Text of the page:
Joey Rocket

ABOUT


My name is Joey Rocket. I was a very sensitive child, a characteristic that stuck with me for a while but ultimately dulled over time. As life has shaped me from a romantic into a pragmatist, I struggle not to become too cynical or too insensitive, hence: Mister Sensitive.

This is an egocentric art blog, but it is not truly a portfolio. A portfolio consists of a very deliberate body of work, carefully compiled and cultivated over time. It is consistent and deliberate and unified. I have never been that type of artist.

My interests span too many different disciplines (sculpture, drawing, painting, graphic design, web-design, photography, installation, narrative video/film, experimental video/film, etc.), and my themes and ďstyleĒ are anything but focused. This is me--simultaneously unable to concentrate and unable to stop creating.

This experiment is really designed as a reminder to myself that I am productive, that I am creative, and that these are traits that I wish to encourage in myself. This is an exercise in trying to write more often, and to collect the work that Iíve done over the course of my life. The art that appears here will not necessarily be what I consider my most successful work, but each piece will be significant to my growth as an artist and human being.

For the record, I have a BFA (bachelor of fine arts) in photography and sculpture and an MFA (master of fine arts) in photography and digital media. Iíve won awards in drawing, sculpture, and filmmaking (no awards you wouldíve heard of), and Iíve taken part in many group and solo exhibitions (in galleries you wouldnít have heard of). I am currently employed at Schell Sculpture Studio as the Business Manager. I live in Van Nuys, CA Pittsburgh, PA with my wife, Jennifer.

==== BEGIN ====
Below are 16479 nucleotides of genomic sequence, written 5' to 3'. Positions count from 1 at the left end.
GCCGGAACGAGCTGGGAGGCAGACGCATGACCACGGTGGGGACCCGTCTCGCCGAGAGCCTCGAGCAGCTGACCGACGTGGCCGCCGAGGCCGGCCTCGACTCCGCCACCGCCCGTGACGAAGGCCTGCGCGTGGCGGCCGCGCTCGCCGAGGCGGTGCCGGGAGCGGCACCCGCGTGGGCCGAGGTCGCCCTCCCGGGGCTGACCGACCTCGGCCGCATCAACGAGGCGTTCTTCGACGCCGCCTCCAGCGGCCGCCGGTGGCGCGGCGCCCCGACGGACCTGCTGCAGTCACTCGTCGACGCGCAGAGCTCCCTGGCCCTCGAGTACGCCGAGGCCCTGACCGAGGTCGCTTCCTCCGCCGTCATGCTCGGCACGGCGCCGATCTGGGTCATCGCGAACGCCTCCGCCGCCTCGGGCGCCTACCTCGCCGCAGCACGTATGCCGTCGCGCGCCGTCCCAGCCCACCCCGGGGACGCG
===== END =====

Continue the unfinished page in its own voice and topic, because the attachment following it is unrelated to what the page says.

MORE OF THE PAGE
In the Spring of 1999, I co-founded the Rocket Guild, of which I will always be a member. I am somewhat colorblind, my back curves forward quite a bit, and I canít burp.

Artist Statement
Fewer people have the courage or blind ignorance to create than we realize, and when I say create, I mean as a lifestyle. Fear of judgment walls out many from creative pursuits. It is important for the artist to remember that it is hypocritical to only seek positive judgements. There should be no guilty pleasures. If you love something, you should never be ashamed of it.

Many will defend the idea of one artwork being undeniably superior to another either in message or execution, but this notion is terribly difficult to defend on an intellectual level. Supposing that taste does account for some level of intellectual understanding, what good does it serve to belittle an artwork or those who derive joy from it? Why do humans feel the need to rank everything?

Every person is a consumer of art. That means that there are nearly 7 billion opportunities for someone to love or hate an artwork. And with an audience that size, there will be lovers and there will be haters, both equally entitled.

The worst thing any person can feel about an artwork is indifference. This is the closest thing to failing artistically. The world's worst film is celebrated for being the worst. Mediocrity is forgotten. There might not be many or any new ideas, but there are centuries of great artwork that are yet to have been made.

Although it is important and occasionally intellectual, having an opinion is not creation.

There is so much truly brilliant work that requires no form. There is plenty of repulsive work that is formal as shit. And vice versa. Success exists anywhere along those two vectors, meaning: we determine our own course--by necessity. All formulas are effectively neutered.

It is okay to hate something as passionately as loving it. Art, though it is an extension of the artist, does not feel.

You should not judge a person by how they judge art. You should judge them by their haircut and how their breath smells.